We’ve been watching what’s coming out and coming up in the way of plant based superfoods. Here are products we like the look of.
Coconut is everywhere and remains the biggest trend in the health food world. It’s the best tool we have to avoid dairy when we want indulgences such as ice cream and has certainly earned its place. The long chain saturated fatty acids may help avoid weight gain (when consumed as a whole fruit, additive free milk or yoghurt, or as an oil or butter – sorry folks this one doesn’t necessarily apply to the ice cream!) and, whilst there is not yet enough scientific evidence to state categorically, anecdotal evidence has been acquired for its benefits for brain-, heart- and hormonal- health.
Turmeric is getting a lot of buzz lately with the promise to “reduce inflammation”. Research is certainly highlighting its preventive and curative effects for many major diseases but it can also be helpful in the management of pain or after a particularly strenuous workout. Turmeric needs to be combined with fat, heat and black pepper to make its active constituent – curcumin – bioavailable and therapeutic doses are also upwards of a tablespoon of the powdered root a day. So if you want to use turmeric it may be easier to try a holistic supplement such as Pukka Wholistic Turmeric or Nutri Advanced Curcumin.
Sacha Inchi is a newly popularised super seed that is fast gaining popularity in the US as, like hemp, it is a complete vegan protein and a source of omega 3. Where hemp has the benefit of possibly being UK grown, Sacha Inchi is starting to be grown as part of reforestation projects in the Amazon. The crop is a hardy perennial that can be harvested every two weeks, providing a sustainable and consistent income to farmers who might otherwise be seduced by rainforest clearance for cash crops or cattle ranching.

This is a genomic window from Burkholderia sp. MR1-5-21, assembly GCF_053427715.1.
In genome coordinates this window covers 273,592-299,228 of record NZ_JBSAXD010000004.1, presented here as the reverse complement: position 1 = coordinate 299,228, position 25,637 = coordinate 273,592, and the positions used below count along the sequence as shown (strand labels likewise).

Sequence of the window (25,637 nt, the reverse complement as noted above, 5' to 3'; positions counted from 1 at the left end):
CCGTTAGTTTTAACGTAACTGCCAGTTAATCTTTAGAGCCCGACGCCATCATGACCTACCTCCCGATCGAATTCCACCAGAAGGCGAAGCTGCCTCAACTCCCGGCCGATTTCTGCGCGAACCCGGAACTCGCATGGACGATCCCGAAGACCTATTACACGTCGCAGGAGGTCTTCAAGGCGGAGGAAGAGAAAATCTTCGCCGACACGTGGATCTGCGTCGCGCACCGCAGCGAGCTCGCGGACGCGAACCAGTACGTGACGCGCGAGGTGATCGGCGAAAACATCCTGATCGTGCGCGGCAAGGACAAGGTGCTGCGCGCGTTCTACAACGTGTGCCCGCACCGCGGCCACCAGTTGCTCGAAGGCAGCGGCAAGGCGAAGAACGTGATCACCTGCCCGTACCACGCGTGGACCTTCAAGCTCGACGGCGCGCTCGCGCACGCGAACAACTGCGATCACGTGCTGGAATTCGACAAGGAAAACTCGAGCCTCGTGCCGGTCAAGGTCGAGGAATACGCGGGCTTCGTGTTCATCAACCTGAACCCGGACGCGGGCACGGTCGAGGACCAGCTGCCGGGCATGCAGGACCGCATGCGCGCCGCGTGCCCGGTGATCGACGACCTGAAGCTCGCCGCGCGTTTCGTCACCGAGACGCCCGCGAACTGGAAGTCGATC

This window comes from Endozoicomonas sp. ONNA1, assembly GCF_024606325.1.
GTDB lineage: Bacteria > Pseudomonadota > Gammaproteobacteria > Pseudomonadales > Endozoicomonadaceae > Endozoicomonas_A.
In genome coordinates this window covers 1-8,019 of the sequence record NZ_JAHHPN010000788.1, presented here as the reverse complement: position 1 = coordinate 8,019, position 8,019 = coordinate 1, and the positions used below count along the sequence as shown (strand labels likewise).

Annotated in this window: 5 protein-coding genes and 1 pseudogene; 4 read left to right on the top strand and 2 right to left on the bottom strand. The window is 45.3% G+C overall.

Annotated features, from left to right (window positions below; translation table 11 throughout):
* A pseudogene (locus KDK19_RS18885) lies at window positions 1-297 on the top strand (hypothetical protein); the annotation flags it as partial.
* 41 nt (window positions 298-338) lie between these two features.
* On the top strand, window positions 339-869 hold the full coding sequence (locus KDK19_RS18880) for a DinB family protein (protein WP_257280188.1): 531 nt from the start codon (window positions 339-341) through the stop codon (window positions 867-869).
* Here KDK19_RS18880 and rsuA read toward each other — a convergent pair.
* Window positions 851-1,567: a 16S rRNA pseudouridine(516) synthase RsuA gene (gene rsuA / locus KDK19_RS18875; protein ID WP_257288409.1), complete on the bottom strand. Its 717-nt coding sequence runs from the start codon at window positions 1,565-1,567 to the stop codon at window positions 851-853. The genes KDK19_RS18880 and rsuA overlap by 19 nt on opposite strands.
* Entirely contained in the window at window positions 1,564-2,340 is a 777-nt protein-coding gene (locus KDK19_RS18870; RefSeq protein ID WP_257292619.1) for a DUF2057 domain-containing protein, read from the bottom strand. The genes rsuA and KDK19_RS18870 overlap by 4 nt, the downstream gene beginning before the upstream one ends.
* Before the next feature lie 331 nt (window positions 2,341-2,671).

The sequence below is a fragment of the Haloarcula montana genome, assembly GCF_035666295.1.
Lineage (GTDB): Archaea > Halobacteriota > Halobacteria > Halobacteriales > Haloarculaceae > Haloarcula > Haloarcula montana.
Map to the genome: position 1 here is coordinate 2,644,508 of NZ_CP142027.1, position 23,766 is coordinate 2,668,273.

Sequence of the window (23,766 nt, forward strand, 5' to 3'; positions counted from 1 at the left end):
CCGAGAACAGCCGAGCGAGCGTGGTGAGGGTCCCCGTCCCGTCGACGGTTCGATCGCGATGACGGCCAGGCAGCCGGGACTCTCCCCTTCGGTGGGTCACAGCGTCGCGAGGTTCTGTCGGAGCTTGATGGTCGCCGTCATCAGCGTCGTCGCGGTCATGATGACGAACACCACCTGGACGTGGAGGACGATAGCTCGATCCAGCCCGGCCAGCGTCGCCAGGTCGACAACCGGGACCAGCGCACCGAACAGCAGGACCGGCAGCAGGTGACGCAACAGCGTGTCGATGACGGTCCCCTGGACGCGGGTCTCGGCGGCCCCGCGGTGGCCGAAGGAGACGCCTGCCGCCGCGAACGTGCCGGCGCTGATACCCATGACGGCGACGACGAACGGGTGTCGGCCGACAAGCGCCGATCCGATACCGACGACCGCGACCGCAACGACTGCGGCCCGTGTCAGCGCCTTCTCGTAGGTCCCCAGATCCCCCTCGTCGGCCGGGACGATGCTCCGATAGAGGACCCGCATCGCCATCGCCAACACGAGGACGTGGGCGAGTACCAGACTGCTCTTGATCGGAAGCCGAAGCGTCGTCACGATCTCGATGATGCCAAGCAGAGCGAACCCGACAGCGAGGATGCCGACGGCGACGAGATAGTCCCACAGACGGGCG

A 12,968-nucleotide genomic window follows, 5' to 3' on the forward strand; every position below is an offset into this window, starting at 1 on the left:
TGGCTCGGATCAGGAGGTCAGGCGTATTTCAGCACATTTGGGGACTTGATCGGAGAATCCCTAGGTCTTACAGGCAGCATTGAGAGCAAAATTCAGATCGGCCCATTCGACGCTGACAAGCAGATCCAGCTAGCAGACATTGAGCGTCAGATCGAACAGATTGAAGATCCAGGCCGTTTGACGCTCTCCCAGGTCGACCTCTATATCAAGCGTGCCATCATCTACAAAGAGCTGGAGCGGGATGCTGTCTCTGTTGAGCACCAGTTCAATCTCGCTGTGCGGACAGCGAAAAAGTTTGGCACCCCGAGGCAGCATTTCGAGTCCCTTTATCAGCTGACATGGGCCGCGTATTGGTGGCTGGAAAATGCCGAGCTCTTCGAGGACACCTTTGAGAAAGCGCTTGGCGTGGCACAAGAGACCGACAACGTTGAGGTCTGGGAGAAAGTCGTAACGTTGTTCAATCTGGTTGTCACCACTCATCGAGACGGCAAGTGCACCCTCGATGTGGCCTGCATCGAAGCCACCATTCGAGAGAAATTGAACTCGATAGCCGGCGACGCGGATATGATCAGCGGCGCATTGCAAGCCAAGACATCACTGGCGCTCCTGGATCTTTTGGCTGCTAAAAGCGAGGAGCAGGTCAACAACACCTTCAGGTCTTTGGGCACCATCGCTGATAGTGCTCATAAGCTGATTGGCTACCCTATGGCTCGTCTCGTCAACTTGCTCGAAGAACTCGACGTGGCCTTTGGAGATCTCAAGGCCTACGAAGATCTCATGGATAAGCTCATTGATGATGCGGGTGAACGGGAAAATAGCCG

Yacon syrup has appeared in the discussion about low-sugar diets as a low GI sweetener of choice. Made from a vegetable rather than a fruit, it doesn’t spike blood sugar and the prebiotic fructooligosaccharides which it contains act as a prebiotic and feed our gut bacteria.
Adaptogens come from all parts of the plant kingdom: from roots to leaves to flowers and are an easy way to incorporate herbal and traditional medicine/wisdom into your life. They have the ability to help the body adjust to stress and restore balance and vitality if taken in small amounts over a long period of time. Adaptogens include:
- Cordyceps mushroom have been used by Russian athletes having been studied by Soviet scientists to deliver improvements in athletic performance.
- Chaga mushroom is currently being researched as a possible anti-cancer treatment and herbal wisdom has long used it as an anti-inflammatory, antioxidant and anti-bacterial nourishing tea.
- Maca, Shatavari and Dong Quai have been used in South America, India and China respectively for regulating menstruation and associated cyclic issues in women and generally the proper hormonal functioning of men and women.
- Pine pollen is useful for both men and women as it is an androgen and can therefore raise testosterone levels, which can help balance our oestrogen levels.
- He Shou Wu is a traditional longevity herb from China whose name translates to “Mr Ho’s Hair is Black” that is believed to prevent aging.
- Ashitaba is a Japanese leaf given for “blood building” and is a vegan source of B12 which can be used for an extra boost (although we recommend anyone following a vegan diet to supplement with B12).
This article is an accumulation of received wisdom, but not intended to diagnose or treat medical conditions. Please do your own research or consult your doctor or qualified naturopathic practitioner if you are interested in working with these products therapeutically.
Cool post, do you mind if I link to it from my new blog/tea shop?
Its called Lovely Tea Teas? Thanks in advance – Oliver aka Mr Tea
Yes, please do!